In 1972, the Pipes and Drums of the Royal Scots Dragoon Guards and their bagpipe instrumental peaked at #11. Judy Collins’ a cappella version, which was akin to Joan Baez’s performance at Woodstock a year earlier, peaked at #15 in 1970. During the same period, Rod Stewart and Aretha Franklin both recorded “Amazing Grace” – neither charted.
Collins’ love affair with “Amazing Grace” began when she was a member of an encounter group in the 1960s. At the end of each meeting, the group sang the only song which everyone had known the words – “Amazing Grace.” To Collins, the song was a culmination of a long line of protests of the Vietnam War. After doing all she could to end the war, nothing was left but to sing “Amazing Grace.” And that she did.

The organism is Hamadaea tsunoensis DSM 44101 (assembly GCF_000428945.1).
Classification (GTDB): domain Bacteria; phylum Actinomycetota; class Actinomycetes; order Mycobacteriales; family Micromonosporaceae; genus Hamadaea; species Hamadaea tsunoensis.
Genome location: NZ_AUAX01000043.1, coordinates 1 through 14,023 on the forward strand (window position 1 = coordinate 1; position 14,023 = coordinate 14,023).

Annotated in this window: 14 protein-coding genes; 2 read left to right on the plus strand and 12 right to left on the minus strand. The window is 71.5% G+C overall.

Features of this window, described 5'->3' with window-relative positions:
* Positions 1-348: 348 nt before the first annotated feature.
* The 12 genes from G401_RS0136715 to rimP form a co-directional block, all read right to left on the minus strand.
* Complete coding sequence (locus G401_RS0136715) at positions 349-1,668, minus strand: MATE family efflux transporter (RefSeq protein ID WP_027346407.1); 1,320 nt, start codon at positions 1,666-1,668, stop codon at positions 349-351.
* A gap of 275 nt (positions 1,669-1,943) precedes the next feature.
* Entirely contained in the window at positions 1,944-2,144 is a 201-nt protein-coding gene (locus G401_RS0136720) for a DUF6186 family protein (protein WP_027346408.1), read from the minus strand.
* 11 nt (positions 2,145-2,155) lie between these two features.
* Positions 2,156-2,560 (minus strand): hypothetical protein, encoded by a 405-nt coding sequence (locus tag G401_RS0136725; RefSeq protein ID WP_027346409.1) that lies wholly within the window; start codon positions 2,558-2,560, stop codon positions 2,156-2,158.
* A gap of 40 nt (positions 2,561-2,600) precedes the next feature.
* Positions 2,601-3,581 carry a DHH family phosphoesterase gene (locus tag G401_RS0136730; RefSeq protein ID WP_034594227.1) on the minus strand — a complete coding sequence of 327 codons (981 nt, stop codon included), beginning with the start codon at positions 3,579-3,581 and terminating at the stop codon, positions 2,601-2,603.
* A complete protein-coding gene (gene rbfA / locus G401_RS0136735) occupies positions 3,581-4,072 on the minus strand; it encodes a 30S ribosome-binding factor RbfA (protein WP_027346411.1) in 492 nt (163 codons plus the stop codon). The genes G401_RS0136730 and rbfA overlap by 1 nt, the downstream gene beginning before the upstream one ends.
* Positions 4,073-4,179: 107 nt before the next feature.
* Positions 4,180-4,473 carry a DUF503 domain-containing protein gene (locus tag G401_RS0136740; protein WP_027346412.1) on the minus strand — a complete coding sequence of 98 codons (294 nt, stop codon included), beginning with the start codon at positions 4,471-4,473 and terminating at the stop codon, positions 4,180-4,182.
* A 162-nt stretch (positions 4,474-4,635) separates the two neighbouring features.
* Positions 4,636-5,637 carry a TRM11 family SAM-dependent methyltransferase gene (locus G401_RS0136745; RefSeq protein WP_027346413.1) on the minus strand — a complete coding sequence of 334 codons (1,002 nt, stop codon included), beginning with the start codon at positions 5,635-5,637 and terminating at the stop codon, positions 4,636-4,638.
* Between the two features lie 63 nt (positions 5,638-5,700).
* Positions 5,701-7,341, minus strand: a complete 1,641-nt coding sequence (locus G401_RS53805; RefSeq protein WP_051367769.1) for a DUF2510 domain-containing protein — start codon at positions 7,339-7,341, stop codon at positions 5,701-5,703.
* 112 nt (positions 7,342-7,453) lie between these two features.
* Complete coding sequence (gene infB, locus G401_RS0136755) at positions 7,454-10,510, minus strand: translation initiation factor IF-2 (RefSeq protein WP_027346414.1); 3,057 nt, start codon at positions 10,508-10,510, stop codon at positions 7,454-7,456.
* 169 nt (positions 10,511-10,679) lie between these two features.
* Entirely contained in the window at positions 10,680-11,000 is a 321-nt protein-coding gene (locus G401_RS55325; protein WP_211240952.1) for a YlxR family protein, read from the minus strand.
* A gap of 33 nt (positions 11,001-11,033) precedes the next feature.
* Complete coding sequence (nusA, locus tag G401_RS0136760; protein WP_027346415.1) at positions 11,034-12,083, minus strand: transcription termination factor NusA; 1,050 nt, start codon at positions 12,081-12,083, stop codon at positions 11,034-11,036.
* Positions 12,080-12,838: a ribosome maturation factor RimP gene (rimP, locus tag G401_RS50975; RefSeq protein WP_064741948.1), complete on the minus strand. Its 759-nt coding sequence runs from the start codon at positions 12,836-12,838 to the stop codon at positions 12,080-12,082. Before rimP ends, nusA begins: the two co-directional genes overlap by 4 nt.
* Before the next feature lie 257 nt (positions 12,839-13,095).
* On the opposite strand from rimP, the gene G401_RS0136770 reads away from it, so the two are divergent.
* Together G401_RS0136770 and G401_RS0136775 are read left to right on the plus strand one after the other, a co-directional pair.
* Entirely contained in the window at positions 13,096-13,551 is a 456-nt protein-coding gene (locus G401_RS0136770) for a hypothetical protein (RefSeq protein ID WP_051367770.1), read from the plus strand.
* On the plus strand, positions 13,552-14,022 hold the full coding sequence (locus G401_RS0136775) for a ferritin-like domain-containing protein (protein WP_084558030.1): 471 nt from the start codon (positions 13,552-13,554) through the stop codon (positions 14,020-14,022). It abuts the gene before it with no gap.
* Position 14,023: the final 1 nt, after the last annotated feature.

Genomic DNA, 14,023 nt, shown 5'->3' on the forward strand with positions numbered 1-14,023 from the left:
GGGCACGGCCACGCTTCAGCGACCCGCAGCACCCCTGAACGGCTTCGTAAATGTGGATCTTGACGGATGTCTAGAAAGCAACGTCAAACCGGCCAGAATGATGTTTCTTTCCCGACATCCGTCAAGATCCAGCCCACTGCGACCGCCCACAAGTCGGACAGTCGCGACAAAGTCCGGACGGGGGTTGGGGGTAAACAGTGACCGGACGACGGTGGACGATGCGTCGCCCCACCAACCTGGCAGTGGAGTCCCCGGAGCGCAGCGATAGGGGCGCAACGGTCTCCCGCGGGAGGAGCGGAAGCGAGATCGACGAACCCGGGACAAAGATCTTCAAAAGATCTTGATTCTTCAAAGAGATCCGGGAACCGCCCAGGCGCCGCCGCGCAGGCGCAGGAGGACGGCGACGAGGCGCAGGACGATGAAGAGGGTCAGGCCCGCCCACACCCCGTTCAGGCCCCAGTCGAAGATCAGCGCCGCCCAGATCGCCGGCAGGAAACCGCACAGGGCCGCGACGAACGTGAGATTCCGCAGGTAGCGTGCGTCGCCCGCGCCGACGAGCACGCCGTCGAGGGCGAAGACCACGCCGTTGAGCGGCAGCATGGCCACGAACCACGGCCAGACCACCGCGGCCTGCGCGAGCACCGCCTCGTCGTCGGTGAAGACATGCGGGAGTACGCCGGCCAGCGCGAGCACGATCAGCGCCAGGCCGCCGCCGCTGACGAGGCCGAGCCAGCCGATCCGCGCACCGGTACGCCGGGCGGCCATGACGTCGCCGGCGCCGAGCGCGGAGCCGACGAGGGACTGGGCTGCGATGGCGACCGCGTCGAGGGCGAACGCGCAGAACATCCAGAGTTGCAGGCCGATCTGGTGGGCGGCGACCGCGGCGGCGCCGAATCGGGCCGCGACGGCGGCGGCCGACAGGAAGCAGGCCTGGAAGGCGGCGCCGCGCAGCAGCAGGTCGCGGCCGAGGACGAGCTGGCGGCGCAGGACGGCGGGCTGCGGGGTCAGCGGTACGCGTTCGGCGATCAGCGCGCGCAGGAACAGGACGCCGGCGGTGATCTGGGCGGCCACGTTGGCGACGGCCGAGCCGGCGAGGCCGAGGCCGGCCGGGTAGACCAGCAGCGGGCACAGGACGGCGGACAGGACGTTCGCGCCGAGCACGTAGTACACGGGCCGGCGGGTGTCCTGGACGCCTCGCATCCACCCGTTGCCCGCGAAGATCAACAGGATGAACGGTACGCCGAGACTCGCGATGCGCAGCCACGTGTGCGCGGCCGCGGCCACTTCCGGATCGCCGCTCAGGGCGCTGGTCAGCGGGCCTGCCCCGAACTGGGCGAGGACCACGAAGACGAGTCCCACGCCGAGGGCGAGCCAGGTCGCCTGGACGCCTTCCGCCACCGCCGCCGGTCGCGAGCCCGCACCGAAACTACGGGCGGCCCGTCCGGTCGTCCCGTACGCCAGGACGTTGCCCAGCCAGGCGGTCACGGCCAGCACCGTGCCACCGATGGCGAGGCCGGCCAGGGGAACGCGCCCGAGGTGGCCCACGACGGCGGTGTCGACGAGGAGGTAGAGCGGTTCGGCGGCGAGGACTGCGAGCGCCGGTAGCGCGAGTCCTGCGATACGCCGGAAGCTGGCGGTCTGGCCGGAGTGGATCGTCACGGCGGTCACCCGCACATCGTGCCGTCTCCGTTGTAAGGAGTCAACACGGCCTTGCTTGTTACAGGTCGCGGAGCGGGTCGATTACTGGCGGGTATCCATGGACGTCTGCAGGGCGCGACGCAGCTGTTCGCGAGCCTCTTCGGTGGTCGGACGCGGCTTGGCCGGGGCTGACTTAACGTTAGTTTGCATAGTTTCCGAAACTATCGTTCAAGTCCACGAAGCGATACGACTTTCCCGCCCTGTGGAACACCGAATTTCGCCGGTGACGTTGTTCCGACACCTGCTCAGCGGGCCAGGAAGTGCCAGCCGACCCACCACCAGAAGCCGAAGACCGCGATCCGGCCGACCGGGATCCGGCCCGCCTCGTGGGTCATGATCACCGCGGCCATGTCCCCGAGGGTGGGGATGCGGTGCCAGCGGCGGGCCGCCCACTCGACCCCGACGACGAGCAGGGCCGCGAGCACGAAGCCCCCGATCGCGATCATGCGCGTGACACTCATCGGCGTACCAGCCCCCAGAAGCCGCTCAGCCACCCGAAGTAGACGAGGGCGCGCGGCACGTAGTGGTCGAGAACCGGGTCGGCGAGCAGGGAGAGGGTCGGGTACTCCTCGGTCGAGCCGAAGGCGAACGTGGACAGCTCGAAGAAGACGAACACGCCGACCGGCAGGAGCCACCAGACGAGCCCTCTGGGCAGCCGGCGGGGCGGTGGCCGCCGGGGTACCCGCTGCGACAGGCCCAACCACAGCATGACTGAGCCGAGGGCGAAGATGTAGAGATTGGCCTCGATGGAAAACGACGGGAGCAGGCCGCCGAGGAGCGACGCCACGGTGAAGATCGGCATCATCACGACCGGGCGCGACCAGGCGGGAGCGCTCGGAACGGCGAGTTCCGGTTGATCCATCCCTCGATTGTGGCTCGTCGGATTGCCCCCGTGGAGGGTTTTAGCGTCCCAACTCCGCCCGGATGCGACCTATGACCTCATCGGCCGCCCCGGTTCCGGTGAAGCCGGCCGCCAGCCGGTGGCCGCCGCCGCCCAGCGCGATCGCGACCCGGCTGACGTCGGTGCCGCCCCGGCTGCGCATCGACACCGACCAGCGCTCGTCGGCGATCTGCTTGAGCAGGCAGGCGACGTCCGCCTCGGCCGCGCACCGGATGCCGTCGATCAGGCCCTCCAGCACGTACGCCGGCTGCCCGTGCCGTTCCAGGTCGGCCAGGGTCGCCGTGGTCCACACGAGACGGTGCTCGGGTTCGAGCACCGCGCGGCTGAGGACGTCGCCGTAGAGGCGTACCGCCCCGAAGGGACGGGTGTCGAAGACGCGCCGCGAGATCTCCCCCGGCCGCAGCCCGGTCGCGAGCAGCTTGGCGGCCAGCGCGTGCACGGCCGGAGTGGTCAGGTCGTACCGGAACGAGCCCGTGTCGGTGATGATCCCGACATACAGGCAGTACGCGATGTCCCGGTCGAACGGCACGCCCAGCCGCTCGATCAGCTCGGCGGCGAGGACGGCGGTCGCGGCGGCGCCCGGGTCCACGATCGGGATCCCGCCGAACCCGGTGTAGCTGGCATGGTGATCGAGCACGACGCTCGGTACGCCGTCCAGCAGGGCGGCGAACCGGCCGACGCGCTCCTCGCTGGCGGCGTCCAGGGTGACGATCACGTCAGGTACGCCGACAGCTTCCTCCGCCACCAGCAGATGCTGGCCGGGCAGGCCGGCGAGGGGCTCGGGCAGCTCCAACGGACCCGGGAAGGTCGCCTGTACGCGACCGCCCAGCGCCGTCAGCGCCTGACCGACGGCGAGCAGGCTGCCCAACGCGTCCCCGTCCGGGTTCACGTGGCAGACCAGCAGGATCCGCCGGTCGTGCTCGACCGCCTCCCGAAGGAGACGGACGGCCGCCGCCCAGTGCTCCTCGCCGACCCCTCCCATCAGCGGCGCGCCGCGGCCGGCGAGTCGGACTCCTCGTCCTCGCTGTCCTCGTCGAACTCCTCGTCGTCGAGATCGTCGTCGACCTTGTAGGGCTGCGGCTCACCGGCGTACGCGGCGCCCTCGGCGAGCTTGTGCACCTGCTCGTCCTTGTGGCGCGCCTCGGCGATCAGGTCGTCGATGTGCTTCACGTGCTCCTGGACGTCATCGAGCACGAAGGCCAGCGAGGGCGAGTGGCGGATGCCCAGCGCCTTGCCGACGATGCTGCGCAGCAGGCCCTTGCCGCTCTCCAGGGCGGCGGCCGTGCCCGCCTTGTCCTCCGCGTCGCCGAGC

Using the vocal talents of a group of friends, Collins recorded the song at St. Paul’s Chapel at Columbia University in New York City. The venue was selected because of its excellent acoustics. Although the song did extremely well in the US, it charted eight times in the UK between 1970 and 1972. The highest position was at #5.